Did you know there are over 100 parks and parkettes in Burlington — 26 of them considered “major”? That’s a lot to explore! In this adventure, we visit four of the best parks our city has to offer. We’ll explore more parks in future adventures.
We begin by visiting the city’s newest recreation area, City View Park. At 150 acres, this place is huge! When complete, it will be Burlington’s largest park.
Located at Dundas Street and Kerns Road, over half of the park used to be farmer’s fields. Hundreds of thousands of dollars have been invested to extensively reforest the site with native plantings along the brow of the escarpment.
City View Park currently includes two artificial turf soccer fields (with a third on the way), a state-of-the-art playground, a naturalized pond area with boardwalks and parking for 650 vehicles. A system of trails, including the Bruce Trail, runs through the site.
In addition, City View Park will ultimately include:
- five multi-use sports fields
- two baseball diamonds
- two open space areas
- a pavilion with washroom/changeroom facilities
The playground at City View Park is definitely a destination playground. The structure has accessible flooring — this allows children of different ages to play together on most of the equipment, just in different ways.
After visiting City View Park, we check out the adjoining Kerncliff Park next.
Thirty years ago, Kerncliff Park was a barren quarry. Today, it’s a beautiful passive park located on the Niagara Escarpment with magnificent views of
the City and Lake Ontario. There are no playgrounds here. Instead, this environmentally based park has been developed to emphasize its natural beauty for all the people of Burlington to enjoy.
To transform this land into a park, a tremendous amount of rehabilitation had to be undertaken by the City over many years including: stabilizing the quarry walls, building boardwalks across wetlands, constructing washrooms, a parking lot and a pavilion, replanting native species and developing ten trails through the forest linking with the Bruce Trail. The Bruce Trail runs through the park, at many points running along the edge of the cliffs.
The three main trails offer the choice of a 60, 30 or 15 minute walk. The shorter walk along the Wetland Trail is the perfect spot for relaxing amongst marshes, bullrushes, boardwalks, escarpment cliffs and lots of birds!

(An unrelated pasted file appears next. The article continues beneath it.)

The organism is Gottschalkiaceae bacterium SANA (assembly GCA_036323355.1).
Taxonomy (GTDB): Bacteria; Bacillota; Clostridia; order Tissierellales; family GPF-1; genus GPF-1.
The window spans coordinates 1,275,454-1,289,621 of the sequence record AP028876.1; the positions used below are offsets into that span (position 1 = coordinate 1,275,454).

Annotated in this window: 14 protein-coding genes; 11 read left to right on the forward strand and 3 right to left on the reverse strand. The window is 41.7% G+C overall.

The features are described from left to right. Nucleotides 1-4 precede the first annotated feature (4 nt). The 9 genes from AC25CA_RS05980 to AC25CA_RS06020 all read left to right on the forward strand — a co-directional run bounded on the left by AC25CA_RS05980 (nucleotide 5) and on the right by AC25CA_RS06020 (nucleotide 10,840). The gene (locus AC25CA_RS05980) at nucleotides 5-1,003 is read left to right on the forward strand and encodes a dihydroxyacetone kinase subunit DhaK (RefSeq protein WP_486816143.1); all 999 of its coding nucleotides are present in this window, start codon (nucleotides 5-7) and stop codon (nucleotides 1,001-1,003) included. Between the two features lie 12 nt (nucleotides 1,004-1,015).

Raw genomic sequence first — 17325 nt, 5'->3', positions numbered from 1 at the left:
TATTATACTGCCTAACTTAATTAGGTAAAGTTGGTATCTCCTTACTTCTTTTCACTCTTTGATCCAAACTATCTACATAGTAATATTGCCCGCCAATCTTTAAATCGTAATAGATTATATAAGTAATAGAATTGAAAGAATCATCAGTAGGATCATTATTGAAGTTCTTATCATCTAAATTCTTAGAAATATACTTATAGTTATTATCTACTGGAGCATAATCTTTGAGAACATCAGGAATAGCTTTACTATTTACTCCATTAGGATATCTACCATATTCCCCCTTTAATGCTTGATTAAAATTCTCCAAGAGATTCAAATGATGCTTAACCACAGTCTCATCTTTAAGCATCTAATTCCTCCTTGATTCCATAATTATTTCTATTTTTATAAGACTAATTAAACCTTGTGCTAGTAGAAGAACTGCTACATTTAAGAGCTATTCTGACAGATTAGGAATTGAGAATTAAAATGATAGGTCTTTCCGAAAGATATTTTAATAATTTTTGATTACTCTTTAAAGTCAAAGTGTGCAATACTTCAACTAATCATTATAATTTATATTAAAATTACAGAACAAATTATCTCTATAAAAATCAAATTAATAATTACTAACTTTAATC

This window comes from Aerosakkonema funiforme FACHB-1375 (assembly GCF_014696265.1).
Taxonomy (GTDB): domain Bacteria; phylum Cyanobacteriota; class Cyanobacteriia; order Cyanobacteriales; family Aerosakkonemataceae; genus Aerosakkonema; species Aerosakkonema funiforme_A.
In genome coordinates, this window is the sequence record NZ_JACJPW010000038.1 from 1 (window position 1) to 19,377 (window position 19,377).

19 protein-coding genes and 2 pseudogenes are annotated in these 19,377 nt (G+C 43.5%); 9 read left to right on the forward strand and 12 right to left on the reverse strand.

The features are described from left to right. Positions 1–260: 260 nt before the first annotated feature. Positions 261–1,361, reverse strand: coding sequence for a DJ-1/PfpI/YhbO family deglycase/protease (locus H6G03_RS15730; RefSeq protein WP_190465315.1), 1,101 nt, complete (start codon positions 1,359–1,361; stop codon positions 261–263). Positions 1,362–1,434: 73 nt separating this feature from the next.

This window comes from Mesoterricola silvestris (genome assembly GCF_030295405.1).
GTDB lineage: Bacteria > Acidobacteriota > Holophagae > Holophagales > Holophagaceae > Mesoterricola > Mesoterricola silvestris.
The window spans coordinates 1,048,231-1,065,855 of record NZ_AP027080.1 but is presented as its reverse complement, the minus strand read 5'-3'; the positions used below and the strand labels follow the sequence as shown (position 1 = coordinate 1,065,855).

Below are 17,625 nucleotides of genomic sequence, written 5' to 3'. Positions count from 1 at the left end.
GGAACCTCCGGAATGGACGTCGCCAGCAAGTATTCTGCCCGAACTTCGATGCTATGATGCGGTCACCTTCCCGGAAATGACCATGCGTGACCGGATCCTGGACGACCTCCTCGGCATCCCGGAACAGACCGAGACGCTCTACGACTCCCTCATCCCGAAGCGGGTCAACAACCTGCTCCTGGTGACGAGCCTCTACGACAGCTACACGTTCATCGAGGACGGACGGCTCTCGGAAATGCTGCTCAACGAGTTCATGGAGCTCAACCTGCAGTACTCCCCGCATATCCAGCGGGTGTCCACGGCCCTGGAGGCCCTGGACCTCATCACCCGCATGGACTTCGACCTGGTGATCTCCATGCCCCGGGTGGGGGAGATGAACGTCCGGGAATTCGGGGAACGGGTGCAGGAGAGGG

Woodland Trail is the longest hike at 1.5 km on a mulch path with some moderate hills. The shorter Red Oak Trail offers a similar landscape but at half the length.
On the other side of Kerns Road, across from the main Kerncliff Park entrance and parking lot, is a small pull-off area providing a clear overlook of Burlington, the Burlington Bay Skyway, Hamilton, and Oakville. On a clear day, one can see the CN Tower in Toronto, approximately 50 kilometres away.
The next stop on our Burlington Parks adventure is Brant Hills Park. This park is another of the largest parks in the city with three baseball diamonds, three soccer fields and tennis courts.
This park features an Evos playground by Landscape Structures (as do a few others in Burlington). We always refer to Brant Hills as the “Disney playground” since these systems are featured at Walt Disney World’s annual Flower and Garden Festival (this year’s themed play area at Epcot was the “Land of Oz“).
The spherical design of Evos “opens up a fascinating world for kids where play is possible in every direction and dimension.” Unlike other playsystems, this one has no defined entry or exit points — the company maintains that this helps stimulate kids’ imaginations and sense of adventure.
Every component of this playground seems inventive and unexpected and begs to be explored — mentally, physically and through countless new games.
Below, Jr Burlington navigates the Hemisphere Climber which challenges kids with limitless climbing routes and angles. On the other side of the web is the O-Zone Climber. These unique hanging monkey bar rings challenge kids mentally and physically as they maneuver through, over and around the structure.
The RingTangle Climber that Jr Burlington is walking on below, is a tangle of ascending and descending loops that keep kids thinking as they climb on top, or cross hand-over-hand underneath. This helps build total body strength and develop spatial awareness. The entire playground is really a workout disguised as fun.
Our last stop on this adventure is the Burloak Waterfront Park located on Lakeshore Road at the foot of Burloak Drive. This park actually straddles the border of Burlington and Oakville and is a trail head for the Waterfront Trail.
An interesting feature of this park is the significant Queenston shale cliff formation that is home to one of the largest nesting colonies of bank swallows in the western basin of Lake Ontario.
Ask any kid about this park, and they’ll remember it for the unique sea serpent inspired playground.
Burloak Park has over 800 meters of shoreline with the ability to access the water’s edge for a walk or skipping stones.
Views include the Shell working pier (where large ships refuel) and, on clear days and nights, the Toronto skyline and the Niagara Peninsula.
Get out and explore the many parks that Burlington has to offer. The variety of sights among them is incredible. We plan to discover more parks this summer as we picnic in the park, visit outdoor pools and splashpads, and cycle the Waterfront Trail and Centennial Bikeway!